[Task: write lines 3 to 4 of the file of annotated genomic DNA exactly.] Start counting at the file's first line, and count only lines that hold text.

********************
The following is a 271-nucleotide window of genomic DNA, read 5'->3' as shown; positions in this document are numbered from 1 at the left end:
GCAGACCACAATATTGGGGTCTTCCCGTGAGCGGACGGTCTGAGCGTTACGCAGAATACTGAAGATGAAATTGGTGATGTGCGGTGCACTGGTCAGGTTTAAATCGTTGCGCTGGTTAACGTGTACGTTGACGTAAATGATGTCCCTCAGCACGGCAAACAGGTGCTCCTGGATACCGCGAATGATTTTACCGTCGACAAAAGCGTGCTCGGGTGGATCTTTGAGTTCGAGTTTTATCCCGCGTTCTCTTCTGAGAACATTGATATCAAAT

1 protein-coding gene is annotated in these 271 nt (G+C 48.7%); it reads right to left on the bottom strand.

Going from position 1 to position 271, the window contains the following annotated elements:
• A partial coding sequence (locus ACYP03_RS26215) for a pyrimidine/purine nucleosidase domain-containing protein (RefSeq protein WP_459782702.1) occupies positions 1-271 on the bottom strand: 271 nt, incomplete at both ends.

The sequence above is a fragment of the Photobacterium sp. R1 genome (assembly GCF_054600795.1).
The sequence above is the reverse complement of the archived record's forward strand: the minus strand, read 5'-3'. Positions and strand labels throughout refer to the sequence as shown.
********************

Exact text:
1 protein-coding gene is annotated in these 271 nt (G+C 48.7%); it reads right to left on the bottom strand.

Going from position 1 to position 271, the window contains the following annotated elements: